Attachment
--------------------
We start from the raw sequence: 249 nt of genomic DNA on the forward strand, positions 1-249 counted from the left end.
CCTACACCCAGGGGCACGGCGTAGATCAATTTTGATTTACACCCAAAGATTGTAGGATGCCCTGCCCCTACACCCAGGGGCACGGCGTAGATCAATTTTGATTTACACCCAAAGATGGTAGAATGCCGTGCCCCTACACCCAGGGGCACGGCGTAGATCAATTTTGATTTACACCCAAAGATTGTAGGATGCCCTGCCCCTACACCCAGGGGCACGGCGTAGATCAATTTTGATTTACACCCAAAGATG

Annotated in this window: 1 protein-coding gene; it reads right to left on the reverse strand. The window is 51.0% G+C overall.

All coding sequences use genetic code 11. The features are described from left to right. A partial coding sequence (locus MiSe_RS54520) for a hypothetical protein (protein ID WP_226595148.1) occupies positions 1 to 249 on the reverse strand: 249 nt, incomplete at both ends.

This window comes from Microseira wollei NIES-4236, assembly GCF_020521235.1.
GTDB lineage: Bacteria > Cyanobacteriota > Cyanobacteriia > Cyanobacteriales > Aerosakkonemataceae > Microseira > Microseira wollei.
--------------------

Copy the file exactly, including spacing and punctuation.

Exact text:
We start from the raw sequence: 249 nt of genomic DNA on the forward strand, positions 1-249 counted from the left end.
CCTACACCCAGGGGCACGGCGTAGATCAATTTTGATTTACACCCAAAGATTGTAGGATGCCCTGCCCCTACACCCAGGGGCACGGCGTAGATCAATTTTGATTTACACCCAAAGATGGTAGAATGCCGTGCCCCTACACCCAGGGGCACGGCGTAGATCAATTTTGATTTACACCCAAAGATTGTAGGATGCCCTGCCCCTACACCCAGGGGCACGGCGTAGATCAATTTTGATTTACACCCAAAGATG

Annotated in this window: 1 protein-coding gene; it reads right to left on the reverse strand. The window is 51.0% G+C overall.

All coding sequences use genetic code 11. The features are described from left to right. A partial coding sequence (locus MiSe_RS54520) for a hypothetical protein (protein ID WP_226595148.1) occupies positions 1 to 249 on the reverse strand: 249 nt, incomplete at both ends.

This window comes from Microseira wollei NIES-4236, assembly GCF_020521235.1.
GTDB lineage: Bacteria > Cyanobacteriota > Cyanobacteriia > Cyanobacteriales > Aerosakkonemataceae > Microseira > Microseira wollei.